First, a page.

• lastIndex(where:) returns the index of the last item matching a predicate
  • contains(where:) returns a boolean indicating if the array contains an element matching a predicate
  • allSatisfy(_:) returns a boolean indicating if all of the items in the array match a predicate
  • first(where:) returns the first item (not an index) of the array that matches a predicate
  • last(where:) returns the last item (not an index) of the array that matches a predicate

Keep in mind that if you want to use the above functions, the items in your array must conform to the Equatable protocol. Types that conform to this protocol can be compared with the == operator, which is used to check if two items are equal.

And your code gets pretty cool, pretty quickly from there. You can use any kind of comparison in the where closure. Things like:

  • Finding if any given string contains a character with $0.contains("Q")
  • Finding if an object’s property matches a value $0.name == "Dave"
  • Finding if a value matches a range pattern with 300 ... 599 ~= $0

Let’s move on!

The syntax for functions like firstIndex(where:) is similar to Swift’s higher-order functions map(_:), reduce(_:) and filter(_:).

Finding All Items In An Array With “all(where:)”

What if you want to find all items in an array that match a given predicate? The Swift Standard Library does not yet have a simple function for that, but we can of course make our own!

Let’s have a look. Here’s the all(where:) function:

extension Array where Element: Equatable {
    func all(where predicate: (Element) -> Bool) -> [Element]  {
        return self.compactMap { predicate($0) ? $0 : nil }
    }
}

The all(where:) function is an extension for the Array type, with a generic type constraint that says that this extension only applies for array elements that conform to the Equatable protocol. In other words, you can only use all(where:) for array items that can be compared with the == operator – just like the other firstIndex(where:) functions.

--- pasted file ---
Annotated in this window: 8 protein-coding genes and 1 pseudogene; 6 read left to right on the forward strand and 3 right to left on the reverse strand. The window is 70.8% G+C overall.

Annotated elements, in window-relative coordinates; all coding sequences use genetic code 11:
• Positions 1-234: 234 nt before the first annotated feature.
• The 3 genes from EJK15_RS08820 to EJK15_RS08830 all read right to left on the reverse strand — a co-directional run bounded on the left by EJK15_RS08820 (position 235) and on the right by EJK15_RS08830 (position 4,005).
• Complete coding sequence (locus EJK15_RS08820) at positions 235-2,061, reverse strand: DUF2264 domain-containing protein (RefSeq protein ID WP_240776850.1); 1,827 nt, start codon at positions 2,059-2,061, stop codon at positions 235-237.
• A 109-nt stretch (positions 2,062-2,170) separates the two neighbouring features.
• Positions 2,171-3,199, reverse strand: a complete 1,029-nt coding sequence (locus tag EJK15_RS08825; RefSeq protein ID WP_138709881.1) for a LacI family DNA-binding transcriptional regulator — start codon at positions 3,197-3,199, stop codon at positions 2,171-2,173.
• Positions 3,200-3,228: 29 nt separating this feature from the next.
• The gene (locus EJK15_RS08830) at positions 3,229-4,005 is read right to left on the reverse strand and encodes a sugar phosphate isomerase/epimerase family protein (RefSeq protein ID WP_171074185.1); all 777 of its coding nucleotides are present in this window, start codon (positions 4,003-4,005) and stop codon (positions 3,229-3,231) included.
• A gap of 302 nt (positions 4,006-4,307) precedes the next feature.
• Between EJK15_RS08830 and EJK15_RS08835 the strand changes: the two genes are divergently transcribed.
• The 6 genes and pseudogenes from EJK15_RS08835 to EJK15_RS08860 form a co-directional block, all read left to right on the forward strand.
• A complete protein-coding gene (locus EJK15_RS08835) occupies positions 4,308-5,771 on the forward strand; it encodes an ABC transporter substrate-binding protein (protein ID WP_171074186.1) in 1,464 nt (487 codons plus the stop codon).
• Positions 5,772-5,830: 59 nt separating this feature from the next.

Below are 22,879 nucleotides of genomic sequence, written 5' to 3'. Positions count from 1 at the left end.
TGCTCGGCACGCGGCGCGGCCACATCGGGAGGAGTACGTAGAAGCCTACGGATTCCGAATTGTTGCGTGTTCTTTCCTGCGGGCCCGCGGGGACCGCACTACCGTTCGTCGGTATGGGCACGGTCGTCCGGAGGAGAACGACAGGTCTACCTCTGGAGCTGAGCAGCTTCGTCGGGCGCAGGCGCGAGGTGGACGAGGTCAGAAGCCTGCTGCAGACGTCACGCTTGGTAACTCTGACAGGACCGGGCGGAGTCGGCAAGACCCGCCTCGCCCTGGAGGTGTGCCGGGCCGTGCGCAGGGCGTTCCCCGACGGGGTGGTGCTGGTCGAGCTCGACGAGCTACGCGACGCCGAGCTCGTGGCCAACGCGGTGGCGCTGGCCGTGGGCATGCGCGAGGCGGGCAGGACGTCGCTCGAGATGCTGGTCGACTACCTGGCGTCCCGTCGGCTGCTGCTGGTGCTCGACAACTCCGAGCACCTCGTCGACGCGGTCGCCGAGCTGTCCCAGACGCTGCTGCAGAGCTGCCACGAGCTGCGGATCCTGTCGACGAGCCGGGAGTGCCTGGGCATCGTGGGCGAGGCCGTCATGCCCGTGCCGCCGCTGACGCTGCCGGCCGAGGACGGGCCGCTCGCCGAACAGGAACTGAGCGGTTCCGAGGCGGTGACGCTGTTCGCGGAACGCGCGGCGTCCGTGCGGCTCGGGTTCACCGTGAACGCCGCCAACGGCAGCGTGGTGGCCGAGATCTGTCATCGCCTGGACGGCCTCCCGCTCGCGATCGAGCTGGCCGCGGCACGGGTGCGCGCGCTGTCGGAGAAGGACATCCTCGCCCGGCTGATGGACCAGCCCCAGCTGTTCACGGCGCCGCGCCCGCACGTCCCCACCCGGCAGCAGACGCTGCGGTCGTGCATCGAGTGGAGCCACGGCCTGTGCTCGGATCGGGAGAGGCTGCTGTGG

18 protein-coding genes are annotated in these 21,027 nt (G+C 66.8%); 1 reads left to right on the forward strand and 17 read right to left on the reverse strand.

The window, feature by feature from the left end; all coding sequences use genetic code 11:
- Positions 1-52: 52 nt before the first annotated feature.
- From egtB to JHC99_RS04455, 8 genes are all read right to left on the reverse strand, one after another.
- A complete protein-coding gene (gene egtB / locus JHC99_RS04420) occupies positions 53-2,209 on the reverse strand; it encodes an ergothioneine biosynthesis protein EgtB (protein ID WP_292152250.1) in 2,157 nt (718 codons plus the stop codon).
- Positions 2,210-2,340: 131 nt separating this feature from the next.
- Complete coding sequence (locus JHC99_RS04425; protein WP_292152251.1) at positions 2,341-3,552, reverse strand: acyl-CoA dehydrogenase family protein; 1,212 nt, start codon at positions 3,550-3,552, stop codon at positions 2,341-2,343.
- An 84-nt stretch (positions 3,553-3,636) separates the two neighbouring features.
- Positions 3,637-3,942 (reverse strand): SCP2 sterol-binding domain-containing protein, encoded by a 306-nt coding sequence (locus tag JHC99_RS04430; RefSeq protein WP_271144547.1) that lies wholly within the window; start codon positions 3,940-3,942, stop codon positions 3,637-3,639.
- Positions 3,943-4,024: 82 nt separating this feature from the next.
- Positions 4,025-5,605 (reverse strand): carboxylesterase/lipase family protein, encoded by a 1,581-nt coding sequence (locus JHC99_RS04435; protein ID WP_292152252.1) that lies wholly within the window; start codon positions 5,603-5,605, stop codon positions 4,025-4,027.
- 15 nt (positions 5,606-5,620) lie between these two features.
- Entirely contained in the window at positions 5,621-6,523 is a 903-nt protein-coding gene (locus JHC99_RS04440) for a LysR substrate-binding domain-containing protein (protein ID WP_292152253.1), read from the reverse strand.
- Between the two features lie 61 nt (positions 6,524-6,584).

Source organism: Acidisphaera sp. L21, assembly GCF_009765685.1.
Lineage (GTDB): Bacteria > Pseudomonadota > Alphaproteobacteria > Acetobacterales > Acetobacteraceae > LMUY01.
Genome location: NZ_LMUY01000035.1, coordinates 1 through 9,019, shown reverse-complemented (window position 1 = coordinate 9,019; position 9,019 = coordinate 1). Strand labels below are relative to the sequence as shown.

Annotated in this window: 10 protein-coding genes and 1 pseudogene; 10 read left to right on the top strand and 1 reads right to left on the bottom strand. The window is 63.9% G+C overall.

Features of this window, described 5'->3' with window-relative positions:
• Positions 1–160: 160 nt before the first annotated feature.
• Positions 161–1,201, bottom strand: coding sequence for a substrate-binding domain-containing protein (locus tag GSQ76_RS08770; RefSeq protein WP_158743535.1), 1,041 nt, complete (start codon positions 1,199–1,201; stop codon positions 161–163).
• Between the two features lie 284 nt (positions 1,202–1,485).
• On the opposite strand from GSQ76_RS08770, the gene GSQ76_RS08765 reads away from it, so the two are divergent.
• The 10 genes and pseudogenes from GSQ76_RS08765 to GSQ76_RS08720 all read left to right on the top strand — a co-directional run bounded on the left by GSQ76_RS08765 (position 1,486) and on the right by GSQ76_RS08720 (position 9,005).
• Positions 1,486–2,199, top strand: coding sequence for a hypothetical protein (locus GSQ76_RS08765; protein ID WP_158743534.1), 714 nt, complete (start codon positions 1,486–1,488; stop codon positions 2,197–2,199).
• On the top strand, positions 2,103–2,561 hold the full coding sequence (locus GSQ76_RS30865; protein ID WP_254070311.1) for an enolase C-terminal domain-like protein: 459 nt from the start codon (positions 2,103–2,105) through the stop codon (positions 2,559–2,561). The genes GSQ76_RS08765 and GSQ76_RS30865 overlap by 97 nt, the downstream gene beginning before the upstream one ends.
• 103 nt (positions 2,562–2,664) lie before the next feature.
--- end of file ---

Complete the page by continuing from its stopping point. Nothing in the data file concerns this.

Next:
The function declaration defines a predicate parameter of closure type (Element) -> Bool, and it returns an array of type [Element]. This is exactly the same as the other functions.

Inside the function, we’re using a function called compactMap(_:). This function essentially calls a closure on every item in an array (i.e., “map”) and also removes a value when it is nil (i.e., “filter”).

The expression predicate($0) ? $0 : nil will return the value $0 when the predicate closure returns true, and nil when it returns false. Differently said, the closure will only let values pass for which predicate($0) is true, i.e. only array items that match the given condition are returned. And that’s exactly what we want!

Here’s how you use it:

let grades = [8, 9, 10, 1, 2, 5, 3, 4, 8, 8]
let goodGrades = grades.all(where: { $0 > 7 })
print(goodGrades)
// Output: [8, 9, 10, 8, 8]

Awesome!

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Further Reading

The Swift programming language lets us do programmatic somersaults, cartwheels and saltos – with just a few lines of code. In this article, we’ve begun to understand how these algorithms work, and then applied them to find different bits of data in arrays. Great work!

Want to learn more? Check out these resources:


Reinder de Vries

Reinder de Vries

Reinder de Vries is a professional iOS developer. He teaches app developers how to build their own apps at LearnAppMaking.com. Since 2009 he has developed a few dozen apps for iOS, worked for global brands and lead development at several startups. When he’s not coding, he enjoys strong espresso and traveling.